Poem of the Week #18

I realise that I missed last week’s poem. Do forgive me. To make up for it, there will be two poems this week.  The first is a little bit of Homer, in honour of the conclusion of my Greek Poetry course — the exam was last Wednesday, April 16.  Part of this course was a presentation (I discussed the issue of performance in Pindar, an issue I think is completely missing the part and tends to read POETRY and ART as though it were stage directions), and part of the presentation was to memorise 16 lines of Greek verse.

So, in honour of Greek poetry, and Homer, and the fact that I had to memorise this in Greek with meter, here are lines 1-16 of The Odyssey (my translation):

Tell me, Muse, of the resourceful man, who was driven
to very many places when he had sacked the holy city of Troy;
he saw the cities of many men and learned their mind,
and suffered many pains in his heart on the sea,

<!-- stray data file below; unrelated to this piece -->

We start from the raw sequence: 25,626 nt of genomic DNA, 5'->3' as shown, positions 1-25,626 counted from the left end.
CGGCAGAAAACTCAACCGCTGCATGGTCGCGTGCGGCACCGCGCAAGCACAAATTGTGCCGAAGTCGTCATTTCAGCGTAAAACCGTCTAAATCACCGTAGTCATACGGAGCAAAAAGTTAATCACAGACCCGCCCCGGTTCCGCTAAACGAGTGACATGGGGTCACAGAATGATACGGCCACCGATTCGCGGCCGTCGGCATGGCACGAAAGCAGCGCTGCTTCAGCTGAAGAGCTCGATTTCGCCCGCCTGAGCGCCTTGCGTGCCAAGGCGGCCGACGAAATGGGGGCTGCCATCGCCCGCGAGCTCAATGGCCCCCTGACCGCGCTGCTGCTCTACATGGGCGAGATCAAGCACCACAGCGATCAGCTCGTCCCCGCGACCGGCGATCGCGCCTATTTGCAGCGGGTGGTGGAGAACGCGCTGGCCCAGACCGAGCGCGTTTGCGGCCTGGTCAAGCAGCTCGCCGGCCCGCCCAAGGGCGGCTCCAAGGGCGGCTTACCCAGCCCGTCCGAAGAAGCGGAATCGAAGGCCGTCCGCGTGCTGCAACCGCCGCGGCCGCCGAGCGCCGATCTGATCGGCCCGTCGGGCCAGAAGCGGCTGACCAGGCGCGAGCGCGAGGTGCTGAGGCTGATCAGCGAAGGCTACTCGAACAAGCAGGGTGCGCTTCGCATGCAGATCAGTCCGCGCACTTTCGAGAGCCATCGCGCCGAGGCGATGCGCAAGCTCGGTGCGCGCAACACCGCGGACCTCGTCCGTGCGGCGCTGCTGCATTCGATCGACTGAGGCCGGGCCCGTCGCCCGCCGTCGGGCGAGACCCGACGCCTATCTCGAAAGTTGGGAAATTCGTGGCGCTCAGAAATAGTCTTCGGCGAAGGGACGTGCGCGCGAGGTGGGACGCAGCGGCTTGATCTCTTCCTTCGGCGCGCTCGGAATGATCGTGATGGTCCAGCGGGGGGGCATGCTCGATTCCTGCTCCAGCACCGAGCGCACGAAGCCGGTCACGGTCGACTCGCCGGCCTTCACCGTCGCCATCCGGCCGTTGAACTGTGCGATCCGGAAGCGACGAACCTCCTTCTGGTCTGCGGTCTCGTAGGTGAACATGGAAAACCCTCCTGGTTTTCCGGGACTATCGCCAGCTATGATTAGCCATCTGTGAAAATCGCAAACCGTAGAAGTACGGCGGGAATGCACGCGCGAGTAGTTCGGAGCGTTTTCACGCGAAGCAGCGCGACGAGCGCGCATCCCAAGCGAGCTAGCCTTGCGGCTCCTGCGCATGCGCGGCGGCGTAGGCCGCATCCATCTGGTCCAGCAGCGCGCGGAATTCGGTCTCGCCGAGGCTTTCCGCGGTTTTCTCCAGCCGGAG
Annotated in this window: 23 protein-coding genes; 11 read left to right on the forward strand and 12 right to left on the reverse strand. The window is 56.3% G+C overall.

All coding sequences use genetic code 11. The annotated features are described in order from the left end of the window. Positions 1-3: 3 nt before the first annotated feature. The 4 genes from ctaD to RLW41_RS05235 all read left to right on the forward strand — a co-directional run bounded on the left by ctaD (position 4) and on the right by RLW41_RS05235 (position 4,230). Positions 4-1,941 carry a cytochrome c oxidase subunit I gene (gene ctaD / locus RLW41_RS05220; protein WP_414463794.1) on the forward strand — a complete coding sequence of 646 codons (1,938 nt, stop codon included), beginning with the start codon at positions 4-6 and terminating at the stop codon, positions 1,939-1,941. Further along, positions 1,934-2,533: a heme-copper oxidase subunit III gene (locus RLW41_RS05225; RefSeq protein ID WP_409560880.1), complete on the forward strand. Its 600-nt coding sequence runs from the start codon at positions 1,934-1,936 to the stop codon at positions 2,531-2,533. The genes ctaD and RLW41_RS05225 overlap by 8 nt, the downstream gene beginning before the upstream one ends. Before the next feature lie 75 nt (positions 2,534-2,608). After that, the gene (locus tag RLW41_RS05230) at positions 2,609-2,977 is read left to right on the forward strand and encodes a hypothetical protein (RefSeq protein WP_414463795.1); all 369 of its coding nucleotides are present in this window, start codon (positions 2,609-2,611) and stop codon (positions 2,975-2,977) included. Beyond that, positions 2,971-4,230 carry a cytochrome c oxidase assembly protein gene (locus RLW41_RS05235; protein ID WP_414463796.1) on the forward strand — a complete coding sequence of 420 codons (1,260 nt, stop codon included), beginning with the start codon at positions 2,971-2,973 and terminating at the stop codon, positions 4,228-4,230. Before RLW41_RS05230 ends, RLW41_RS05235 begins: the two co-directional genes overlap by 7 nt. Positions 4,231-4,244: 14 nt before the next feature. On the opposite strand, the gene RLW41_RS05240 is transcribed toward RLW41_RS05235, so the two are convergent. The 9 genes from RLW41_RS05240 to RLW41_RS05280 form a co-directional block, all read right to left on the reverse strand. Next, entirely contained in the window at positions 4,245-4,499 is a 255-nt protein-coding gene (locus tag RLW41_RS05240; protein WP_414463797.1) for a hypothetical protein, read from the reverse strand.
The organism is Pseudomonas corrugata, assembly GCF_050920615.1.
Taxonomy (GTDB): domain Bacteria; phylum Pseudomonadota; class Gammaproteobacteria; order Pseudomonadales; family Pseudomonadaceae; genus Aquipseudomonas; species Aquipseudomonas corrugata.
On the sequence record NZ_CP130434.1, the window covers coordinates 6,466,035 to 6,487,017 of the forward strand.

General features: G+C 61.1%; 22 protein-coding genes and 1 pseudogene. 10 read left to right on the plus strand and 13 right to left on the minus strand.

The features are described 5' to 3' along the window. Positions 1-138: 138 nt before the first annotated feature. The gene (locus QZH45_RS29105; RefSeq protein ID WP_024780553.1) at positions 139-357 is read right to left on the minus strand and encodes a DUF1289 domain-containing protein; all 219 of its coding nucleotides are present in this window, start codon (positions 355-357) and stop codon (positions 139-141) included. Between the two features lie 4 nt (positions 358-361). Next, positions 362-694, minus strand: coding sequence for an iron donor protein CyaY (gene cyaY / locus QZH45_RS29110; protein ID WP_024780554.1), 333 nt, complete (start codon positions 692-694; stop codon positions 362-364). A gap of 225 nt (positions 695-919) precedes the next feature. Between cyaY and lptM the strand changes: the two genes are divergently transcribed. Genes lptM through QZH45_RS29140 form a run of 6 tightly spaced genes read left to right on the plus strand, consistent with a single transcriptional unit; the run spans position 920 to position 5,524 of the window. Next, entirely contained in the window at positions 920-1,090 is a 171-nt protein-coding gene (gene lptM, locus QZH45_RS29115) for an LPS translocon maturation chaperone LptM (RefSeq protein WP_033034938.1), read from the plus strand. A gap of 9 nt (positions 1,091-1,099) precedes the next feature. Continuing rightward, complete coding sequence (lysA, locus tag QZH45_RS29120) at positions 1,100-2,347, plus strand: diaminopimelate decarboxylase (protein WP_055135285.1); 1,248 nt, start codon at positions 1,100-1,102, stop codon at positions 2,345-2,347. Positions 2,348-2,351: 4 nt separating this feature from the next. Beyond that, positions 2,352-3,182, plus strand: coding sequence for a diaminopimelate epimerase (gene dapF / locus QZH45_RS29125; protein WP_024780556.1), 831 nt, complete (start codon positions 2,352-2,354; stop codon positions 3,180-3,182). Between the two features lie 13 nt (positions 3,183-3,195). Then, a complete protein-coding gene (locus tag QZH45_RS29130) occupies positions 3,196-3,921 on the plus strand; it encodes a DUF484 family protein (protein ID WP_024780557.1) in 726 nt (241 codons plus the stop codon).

struggling both for his spirit and the homecoming of his companions.
But he did not thus save his companions, although he was eager:
for they died in their folly,youths,
who ate from the cattle of the Sun, son of Hyperion;
and he removed from them their homecoming day.
From any point, goddess, daughter of Zeus, tell even us.

There all the others, whoever had fled the steep destruction,
were home, having fled both war and sea:
but this one, longing for his journey home and his wife,
the nymph queen Kalypso, bright among the goddesses, held back
in the hollow caves, eager that he be her husband.
But when the time of the revolving years came,

Now, don’t you want to know the end of that sentence?  Go now to your bookstore or library and get out either Fagles’ translation, Lattimore’s translation, or Rieu’s Penguin Classics translation (rev. by his son), skip the Signet Classics, do not even glance at it, and consider that Pope is more, well, Pope than he is Homer.

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